Despite being in the midst of the Covid-19 pandemic, nutrition related chronic disease still remains a serious public health issue that warrants our attention. Reducing risk of cancer through diet, lifestyle and screening is just as important now as ever. The lockdown period has been a time for reflection and, for some people, an opportunity to consider healthier diet and lifestyle choices. There is strong evidence that several dietary factors play a role in increasing or decreasing risk for certain types of cancer. We want to discuss these factors and highlight how we as nutrition professionals can promote healthy eating and lifestyles for long term health and cancer prevention.
We have a real treat in store for our final twitter chat this month before we take a break for summer! We are very excited to welcome not one but two expert guest moderators for our #NutrCancerPrev chat. We are delighted to have both Professor Annie Anderson from the Scottish Cancer Prevention Network and Isobel Bandurek from the World Cancer Research Fund International as guest moderators.
Professor Annie Anderson
Annie is a Professor of Public Health Nutrition and Co-director of the Centre for Research into Cancer Prevention and Screening at Ninewells Medical School, University of Dundee. She trained in nutrition and after two years clinical dietetic practice in Cambridge moved to an academic career. Following a PhD at the University of Aberdeen and research posts at the University of Glasgow and the MRC Medical Sociology Unit she was appointed to a Professorial post in the University of Dundee in 1996.
Annie’s research focusses on theory based, behaviourally focused, dietary and obesity (population and individual) interventions aimed at chronic disease risk reduction with a special interest in cancer prevention. She has undertaken a number of international and national roles including advisor to WHO International Agency for Research on the development of European Code Against Cancer, chair of the grant panel for The World Cancer Research Fund International and a member of UK Scientific Advisory Committee on Nutrition (SACN). She co-directs the Scottish Cancer Prevention Network (@thescpn) – an advocacy group working for improved translation of evidence on cancer prevention into practice and policy on behalf of the Scottish Cancer Foundation.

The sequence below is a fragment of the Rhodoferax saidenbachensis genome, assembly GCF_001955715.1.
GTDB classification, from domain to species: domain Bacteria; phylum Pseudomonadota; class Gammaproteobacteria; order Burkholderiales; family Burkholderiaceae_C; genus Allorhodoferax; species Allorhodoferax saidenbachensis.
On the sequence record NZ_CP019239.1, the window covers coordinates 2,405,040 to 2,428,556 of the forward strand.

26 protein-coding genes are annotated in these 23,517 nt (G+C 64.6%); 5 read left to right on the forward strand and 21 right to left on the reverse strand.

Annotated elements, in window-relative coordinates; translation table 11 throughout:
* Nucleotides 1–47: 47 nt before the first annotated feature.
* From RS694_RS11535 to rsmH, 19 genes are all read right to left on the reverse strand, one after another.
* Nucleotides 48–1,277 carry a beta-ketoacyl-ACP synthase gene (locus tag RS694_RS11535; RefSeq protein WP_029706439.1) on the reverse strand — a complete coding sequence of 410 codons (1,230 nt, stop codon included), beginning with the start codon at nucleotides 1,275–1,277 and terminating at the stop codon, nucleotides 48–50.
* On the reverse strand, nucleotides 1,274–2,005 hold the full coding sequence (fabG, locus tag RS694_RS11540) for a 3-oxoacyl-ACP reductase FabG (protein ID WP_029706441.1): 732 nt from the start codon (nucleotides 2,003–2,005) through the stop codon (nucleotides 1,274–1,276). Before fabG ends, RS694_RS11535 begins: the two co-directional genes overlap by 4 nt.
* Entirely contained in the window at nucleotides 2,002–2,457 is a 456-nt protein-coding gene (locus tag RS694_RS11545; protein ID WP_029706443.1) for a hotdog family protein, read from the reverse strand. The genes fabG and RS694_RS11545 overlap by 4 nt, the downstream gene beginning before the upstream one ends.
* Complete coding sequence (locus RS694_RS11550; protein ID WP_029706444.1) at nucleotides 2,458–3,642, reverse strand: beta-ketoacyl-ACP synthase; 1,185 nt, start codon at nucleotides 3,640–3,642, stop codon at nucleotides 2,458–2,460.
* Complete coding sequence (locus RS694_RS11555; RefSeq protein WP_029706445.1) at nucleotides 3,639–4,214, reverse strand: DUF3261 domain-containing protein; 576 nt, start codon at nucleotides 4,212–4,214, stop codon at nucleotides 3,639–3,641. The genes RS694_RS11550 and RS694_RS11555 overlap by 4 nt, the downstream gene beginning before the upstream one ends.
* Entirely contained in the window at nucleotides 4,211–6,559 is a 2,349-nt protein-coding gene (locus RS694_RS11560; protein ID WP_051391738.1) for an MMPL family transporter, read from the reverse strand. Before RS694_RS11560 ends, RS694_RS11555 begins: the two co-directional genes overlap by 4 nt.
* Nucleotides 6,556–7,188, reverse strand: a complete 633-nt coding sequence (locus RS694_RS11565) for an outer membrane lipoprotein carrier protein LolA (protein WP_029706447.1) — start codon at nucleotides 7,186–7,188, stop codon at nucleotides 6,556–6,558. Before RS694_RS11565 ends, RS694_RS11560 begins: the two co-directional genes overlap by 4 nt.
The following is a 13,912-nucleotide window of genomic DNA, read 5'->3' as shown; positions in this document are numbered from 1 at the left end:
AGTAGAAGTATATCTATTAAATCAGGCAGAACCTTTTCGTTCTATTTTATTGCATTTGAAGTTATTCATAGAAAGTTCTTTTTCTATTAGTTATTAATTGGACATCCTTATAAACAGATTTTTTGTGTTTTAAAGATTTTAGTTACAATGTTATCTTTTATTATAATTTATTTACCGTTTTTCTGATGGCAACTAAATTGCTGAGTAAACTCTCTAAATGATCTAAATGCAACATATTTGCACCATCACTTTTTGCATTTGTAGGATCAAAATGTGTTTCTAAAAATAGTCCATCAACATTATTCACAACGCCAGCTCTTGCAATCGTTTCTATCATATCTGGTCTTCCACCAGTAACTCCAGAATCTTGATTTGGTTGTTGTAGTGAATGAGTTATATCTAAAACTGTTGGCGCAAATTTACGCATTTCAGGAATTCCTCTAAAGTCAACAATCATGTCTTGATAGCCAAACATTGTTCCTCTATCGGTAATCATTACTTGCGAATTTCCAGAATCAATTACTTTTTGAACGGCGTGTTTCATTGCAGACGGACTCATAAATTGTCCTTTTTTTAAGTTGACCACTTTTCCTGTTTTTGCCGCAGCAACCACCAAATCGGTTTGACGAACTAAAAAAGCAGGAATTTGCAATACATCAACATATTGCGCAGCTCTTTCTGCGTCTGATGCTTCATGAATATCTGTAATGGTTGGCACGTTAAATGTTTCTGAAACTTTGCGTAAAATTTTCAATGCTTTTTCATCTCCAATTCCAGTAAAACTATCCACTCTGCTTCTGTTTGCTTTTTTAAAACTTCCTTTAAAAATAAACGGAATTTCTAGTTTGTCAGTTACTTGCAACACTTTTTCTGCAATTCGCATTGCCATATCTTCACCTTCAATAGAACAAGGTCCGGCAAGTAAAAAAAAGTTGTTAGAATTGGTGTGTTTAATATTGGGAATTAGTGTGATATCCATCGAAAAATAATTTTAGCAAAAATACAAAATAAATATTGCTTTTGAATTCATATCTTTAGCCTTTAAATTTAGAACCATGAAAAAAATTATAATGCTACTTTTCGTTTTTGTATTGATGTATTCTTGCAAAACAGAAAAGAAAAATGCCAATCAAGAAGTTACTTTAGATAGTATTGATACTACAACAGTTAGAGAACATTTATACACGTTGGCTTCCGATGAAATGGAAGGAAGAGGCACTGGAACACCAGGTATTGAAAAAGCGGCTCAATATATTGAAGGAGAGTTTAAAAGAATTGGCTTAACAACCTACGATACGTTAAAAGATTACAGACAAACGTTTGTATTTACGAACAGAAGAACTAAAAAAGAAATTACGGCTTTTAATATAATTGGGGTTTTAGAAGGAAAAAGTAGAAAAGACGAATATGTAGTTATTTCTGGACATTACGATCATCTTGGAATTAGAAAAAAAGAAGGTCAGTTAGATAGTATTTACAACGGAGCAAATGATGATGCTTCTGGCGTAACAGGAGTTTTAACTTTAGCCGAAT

Isobel is a UK-registered dietitian currently working at World Cancer Research Fund. There she works on the global evidence base for the role of nutrition and physical activity in cancer prevention and survivorship. This includes systematic reviews, working with panels of international experts, and the development of cancer prevention recommendations for individuals and policymakers.
Previously, Isobel worked with homeless young people in London with the charity Centrepoint. She delivered 1-to-1 and group interventions as well as health promotion activities. Her first roles as a dietitian were in the NHS, specialising in malnutrition.
Isobel also holds voluntary roles, including with the British Dietetic Association London Branch.
Isobel completed her undergraduate degree in biology at the University of Oxford, and a Masters in nutrition and Postgraduate Diploma in dietetics at King’s College London.
Our chat schedule
We are doing things a little differently this month – we will be discussing three questions during the first 30 minutes and then opening the floor for a 30 minute live Q&A session with both Professor Anderson and Isobel Bandurek – so please take advantage of having your diet and cancer prevention questions answered by our guest experts! Please also feel free to provide answers during the live Q&A too. Tweet your questions and answers using #AskAfNutr
Join us on Tuesday 30th June, 8-9pm UK time to discuss the role of diet in cancer prevention. Our three questions are below. As always, when answering a particular question number your answer A1, A2 etc and use the hashtag #NutrCancerPrev in all tweets. For our live Q&A use the hashtag #AskAfNutr to direct your diet and cancer prevention questions to our expert guests. If time runs out, we will address any unanswered questions over the coming days.
Discuss chat questions below 8.00-8.30pm using #NutrCancerPrev
Live Q&A with our guest moderators 8.30-9.00pm using #AskAfNutr
Q1: What dietary factors are identified to be associated with increasing/decreasing cancer risk? Which of these have the strongest evidence for influencing cancer risk?
Q2: What role can nutritionists play in the prevention of cancer and other chronic diseases? How can we ensure that this topic remains on everybody’s agenda?
Q3: With the media and internet full of cancer and diet scaremongering, it is important that fact is separated from fiction. What cancer myths have you come across? What is the evidence behind these headlines?